The Morrison government has finally agreed to fix the asbestos hazard, and to work with the Council to return the Hall to community use.
Member for Griffith Terri Butler said this was a victory for local residents who have engaged in a long-running campaign to protect the community from the hazard posed by this neglected, asbestos-ridden hall.
“This is an historically significant site, located in a quiet suburban area across from a hospital, and it should never have been left to languish,” she said.
“This Commonwealth-owned property has been going to waste for many years. It has a brittle asbestos roof that poses a risk to local kids and families, and our broader community.
“For five years I have mounted petitions, held community meetings, and met with government ministers directly.
“I also have mounted a sustained media campaign, and in recent days I have again spoken to the media about this important issue. In doing so I made the point, once again, that the government needs to get its act together.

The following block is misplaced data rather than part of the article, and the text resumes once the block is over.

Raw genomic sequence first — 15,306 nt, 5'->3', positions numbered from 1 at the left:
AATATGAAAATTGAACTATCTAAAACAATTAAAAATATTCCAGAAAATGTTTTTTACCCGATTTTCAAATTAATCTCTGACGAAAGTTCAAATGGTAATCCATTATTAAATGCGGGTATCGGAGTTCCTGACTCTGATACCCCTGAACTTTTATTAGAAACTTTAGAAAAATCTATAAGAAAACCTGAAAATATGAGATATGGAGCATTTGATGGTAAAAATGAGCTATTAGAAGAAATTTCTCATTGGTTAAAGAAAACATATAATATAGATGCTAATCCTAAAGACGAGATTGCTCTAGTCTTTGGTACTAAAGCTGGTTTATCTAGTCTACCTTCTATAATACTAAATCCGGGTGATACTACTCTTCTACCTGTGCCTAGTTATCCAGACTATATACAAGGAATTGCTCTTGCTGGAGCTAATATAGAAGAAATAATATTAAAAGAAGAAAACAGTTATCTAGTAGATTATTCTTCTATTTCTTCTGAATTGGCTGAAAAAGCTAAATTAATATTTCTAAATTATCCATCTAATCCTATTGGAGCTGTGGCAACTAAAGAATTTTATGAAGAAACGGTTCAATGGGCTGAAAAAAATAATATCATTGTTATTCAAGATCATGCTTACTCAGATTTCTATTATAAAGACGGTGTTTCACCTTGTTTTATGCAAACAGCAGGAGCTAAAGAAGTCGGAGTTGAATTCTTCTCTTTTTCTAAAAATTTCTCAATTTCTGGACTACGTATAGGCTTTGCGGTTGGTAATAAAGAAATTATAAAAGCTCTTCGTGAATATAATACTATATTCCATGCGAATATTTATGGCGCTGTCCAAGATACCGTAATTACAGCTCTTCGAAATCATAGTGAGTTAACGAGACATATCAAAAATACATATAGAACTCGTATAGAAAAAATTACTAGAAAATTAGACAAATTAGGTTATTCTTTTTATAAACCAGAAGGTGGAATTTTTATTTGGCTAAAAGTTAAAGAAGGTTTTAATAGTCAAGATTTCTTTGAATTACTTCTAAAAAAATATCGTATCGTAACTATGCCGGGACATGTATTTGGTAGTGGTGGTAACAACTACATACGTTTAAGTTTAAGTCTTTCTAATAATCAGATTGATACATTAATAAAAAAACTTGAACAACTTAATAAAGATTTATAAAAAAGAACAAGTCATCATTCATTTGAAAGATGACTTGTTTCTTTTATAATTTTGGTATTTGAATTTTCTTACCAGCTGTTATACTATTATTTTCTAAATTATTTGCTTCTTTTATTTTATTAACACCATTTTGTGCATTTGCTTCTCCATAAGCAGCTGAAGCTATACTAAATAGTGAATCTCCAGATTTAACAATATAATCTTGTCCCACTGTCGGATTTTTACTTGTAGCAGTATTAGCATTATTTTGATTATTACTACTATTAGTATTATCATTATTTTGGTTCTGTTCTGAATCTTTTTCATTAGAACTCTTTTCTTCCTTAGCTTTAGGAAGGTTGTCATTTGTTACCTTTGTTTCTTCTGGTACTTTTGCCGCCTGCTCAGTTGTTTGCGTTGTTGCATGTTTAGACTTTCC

“In recognition of the need for action Labor took an election commitment to the 2019 election to fix the Hall. At the time, the government did not match that commitment.
“This hall served the veteran community. It should have been protected and honoured, not ignored and neglected.
“The government has finally acknowledged the problem and has announced they will work with the local Council to fix it.
“As the local federal MP I will continue to pursue this matter until it has been resolved. The devil will be in the detail and I’ll be scrutinising the government’s next steps.
“Unfortunately this government has a track record of being all about the photo op, and never about the follow up, so I’ll be keeping a close eye on the promises they have made today.
“I congratulate everyone in my local community who attended one of our community meetings at the site, watched and shared my video, signed the petition, wrote to my office, or lobbied the government directly. Today, our community has had a significant win,” she said.